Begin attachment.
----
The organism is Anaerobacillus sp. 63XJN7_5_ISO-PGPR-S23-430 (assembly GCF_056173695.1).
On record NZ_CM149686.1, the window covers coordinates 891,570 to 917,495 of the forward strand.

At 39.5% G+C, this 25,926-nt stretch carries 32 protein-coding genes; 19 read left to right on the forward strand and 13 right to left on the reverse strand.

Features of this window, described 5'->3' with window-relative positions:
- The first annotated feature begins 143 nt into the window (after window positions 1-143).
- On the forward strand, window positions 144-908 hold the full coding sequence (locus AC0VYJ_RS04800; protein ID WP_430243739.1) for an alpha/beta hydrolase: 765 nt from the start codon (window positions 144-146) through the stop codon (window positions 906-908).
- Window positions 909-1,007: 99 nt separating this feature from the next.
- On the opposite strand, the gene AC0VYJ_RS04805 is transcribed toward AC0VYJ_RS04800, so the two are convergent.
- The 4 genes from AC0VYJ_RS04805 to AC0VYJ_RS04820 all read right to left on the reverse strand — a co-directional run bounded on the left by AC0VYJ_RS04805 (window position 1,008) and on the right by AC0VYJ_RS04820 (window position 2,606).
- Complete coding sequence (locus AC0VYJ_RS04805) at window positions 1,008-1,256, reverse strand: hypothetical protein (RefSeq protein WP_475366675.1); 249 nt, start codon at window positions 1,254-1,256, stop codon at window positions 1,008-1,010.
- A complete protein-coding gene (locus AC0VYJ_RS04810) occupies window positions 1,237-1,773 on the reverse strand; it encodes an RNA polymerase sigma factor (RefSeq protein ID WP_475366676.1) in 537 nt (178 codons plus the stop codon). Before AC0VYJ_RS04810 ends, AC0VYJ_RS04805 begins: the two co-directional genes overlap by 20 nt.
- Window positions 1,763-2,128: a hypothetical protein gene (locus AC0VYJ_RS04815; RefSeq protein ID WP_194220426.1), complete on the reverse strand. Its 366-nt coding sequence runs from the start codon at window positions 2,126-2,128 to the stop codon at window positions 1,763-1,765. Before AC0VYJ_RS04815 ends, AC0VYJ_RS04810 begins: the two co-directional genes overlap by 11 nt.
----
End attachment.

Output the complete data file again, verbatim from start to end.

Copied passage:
The organism is Anaerobacillus sp. 63XJN7_5_ISO-PGPR-S23-430 (assembly GCF_056173695.1).
On record NZ_CM149686.1, the window covers coordinates 891,570 to 917,495 of the forward strand.

At 39.5% G+C, this 25,926-nt stretch carries 32 protein-coding genes; 19 read left to right on the forward strand and 13 right to left on the reverse strand.

Features of this window, described 5'->3' with window-relative positions:
- The first annotated feature begins 143 nt into the window (after window positions 1-143).
- On the forward strand, window positions 144-908 hold the full coding sequence (locus AC0VYJ_RS04800; protein ID WP_430243739.1) for an alpha/beta hydrolase: 765 nt from the start codon (window positions 144-146) through the stop codon (window positions 906-908).
- Window positions 909-1,007: 99 nt separating this feature from the next.
- On the opposite strand, the gene AC0VYJ_RS04805 is transcribed toward AC0VYJ_RS04800, so the two are convergent.
- The 4 genes from AC0VYJ_RS04805 to AC0VYJ_RS04820 all read right to left on the reverse strand — a co-directional run bounded on the left by AC0VYJ_RS04805 (window position 1,008) and on the right by AC0VYJ_RS04820 (window position 2,606).
- Complete coding sequence (locus AC0VYJ_RS04805) at window positions 1,008-1,256, reverse strand: hypothetical protein (RefSeq protein WP_475366675.1); 249 nt, start codon at window positions 1,254-1,256, stop codon at window positions 1,008-1,010.
- A complete protein-coding gene (locus AC0VYJ_RS04810) occupies window positions 1,237-1,773 on the reverse strand; it encodes an RNA polymerase sigma factor (RefSeq protein ID WP_475366676.1) in 537 nt (178 codons plus the stop codon). Before AC0VYJ_RS04810 ends, AC0VYJ_RS04805 begins: the two co-directional genes overlap by 20 nt.
- Window positions 1,763-2,128: a hypothetical protein gene (locus AC0VYJ_RS04815; RefSeq protein ID WP_194220426.1), complete on the reverse strand. Its 366-nt coding sequence runs from the start codon at window positions 2,126-2,128 to the stop codon at window positions 1,763-1,765. Before AC0VYJ_RS04815 ends, AC0VYJ_RS04810 begins: the two co-directional genes overlap by 11 nt.